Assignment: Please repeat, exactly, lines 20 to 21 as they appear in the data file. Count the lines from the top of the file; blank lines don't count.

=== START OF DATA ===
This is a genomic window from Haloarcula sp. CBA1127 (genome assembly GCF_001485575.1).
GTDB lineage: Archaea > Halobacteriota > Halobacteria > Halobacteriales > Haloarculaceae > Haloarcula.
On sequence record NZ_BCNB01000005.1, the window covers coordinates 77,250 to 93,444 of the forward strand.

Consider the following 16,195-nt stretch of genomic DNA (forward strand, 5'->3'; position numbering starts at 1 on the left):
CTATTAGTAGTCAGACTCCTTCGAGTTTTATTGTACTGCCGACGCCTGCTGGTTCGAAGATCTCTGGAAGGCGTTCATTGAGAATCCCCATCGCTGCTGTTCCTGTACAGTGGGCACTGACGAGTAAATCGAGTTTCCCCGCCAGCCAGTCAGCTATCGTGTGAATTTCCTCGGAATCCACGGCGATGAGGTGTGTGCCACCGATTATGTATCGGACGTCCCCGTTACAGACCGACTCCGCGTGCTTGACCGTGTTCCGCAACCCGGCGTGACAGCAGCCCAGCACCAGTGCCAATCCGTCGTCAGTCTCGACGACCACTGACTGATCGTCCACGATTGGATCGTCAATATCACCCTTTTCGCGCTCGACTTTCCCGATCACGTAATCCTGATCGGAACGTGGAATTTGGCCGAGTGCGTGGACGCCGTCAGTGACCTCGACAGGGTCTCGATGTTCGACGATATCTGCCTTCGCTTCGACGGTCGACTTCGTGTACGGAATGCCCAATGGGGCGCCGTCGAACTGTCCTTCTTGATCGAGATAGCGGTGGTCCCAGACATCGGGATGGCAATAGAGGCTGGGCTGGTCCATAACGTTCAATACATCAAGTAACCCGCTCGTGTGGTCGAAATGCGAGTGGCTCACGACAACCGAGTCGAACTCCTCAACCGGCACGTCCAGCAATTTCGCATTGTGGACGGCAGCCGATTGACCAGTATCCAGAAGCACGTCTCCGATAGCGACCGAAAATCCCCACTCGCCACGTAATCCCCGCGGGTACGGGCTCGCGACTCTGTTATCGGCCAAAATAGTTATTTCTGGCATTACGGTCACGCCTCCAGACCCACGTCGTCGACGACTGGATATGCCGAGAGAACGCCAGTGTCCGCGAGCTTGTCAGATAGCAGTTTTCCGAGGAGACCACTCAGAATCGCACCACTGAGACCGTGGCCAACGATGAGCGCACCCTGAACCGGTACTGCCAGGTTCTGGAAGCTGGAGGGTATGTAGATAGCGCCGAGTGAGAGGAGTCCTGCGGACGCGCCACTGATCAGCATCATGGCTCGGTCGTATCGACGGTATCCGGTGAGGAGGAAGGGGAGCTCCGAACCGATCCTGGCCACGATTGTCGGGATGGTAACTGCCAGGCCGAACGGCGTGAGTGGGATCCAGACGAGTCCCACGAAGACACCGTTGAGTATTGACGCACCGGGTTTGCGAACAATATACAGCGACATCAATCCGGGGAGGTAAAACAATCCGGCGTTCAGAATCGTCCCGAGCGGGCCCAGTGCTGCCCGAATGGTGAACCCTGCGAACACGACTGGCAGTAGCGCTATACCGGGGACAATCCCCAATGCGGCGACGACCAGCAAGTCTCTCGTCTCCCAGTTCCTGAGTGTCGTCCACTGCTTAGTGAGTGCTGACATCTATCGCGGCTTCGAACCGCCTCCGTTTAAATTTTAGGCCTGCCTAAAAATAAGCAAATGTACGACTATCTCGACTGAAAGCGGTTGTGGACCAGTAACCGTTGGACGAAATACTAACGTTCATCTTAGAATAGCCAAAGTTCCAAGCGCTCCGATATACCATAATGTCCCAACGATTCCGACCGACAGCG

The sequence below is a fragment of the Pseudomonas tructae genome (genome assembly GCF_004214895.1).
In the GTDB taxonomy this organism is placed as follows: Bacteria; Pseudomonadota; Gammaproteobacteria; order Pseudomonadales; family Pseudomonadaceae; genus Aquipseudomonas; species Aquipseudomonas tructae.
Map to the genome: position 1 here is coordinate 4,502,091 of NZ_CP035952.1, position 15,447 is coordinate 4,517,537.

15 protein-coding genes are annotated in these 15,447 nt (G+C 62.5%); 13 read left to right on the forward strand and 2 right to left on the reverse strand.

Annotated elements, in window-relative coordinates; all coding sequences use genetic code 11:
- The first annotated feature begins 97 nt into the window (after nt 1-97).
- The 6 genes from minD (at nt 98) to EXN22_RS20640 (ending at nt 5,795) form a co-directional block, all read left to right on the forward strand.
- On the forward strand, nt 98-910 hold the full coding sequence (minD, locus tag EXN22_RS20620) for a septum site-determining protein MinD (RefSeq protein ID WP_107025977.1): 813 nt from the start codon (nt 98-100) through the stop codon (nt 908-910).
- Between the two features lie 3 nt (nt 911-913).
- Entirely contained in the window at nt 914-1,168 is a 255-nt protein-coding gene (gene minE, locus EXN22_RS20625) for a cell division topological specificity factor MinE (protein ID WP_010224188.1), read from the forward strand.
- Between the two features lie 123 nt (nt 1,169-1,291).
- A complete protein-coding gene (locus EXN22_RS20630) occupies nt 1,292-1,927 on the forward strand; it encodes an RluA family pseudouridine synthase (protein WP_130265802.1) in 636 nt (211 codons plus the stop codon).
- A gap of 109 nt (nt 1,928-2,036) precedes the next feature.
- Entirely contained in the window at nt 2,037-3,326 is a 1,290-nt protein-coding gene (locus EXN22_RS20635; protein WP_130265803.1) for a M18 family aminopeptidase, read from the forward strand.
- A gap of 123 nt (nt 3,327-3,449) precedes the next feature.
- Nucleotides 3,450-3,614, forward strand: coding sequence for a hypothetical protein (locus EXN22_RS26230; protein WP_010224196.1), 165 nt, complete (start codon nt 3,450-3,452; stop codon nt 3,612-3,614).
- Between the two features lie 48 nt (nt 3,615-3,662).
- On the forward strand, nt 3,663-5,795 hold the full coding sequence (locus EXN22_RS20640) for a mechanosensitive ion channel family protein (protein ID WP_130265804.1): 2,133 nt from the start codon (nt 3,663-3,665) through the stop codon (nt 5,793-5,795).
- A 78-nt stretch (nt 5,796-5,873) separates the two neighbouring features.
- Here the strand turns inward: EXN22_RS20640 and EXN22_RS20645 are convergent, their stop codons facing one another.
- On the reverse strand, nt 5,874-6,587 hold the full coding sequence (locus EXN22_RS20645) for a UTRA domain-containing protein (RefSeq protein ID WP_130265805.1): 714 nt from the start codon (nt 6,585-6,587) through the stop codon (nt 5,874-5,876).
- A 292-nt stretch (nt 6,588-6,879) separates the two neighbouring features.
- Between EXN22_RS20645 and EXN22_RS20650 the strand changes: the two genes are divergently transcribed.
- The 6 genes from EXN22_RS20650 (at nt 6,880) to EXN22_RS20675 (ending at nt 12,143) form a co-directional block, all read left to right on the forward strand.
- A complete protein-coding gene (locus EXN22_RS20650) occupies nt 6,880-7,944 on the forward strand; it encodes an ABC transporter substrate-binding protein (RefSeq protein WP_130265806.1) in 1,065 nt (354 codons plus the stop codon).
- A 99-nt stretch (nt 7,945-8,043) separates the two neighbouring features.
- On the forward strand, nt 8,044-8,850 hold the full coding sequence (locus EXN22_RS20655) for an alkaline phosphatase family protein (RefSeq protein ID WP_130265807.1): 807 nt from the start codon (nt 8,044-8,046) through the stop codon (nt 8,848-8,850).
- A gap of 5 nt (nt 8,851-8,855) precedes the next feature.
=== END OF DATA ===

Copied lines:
- A gap of 123 nt (nt 3,327-3,449) precedes the next feature.
- Nucleotides 3,450-3,614, forward strand: coding sequence for a hypothetical protein (locus EXN22_RS26230; protein WP_010224196.1), 165 nt, complete (start codon nt 3,450-3,452; stop codon nt 3,612-3,614).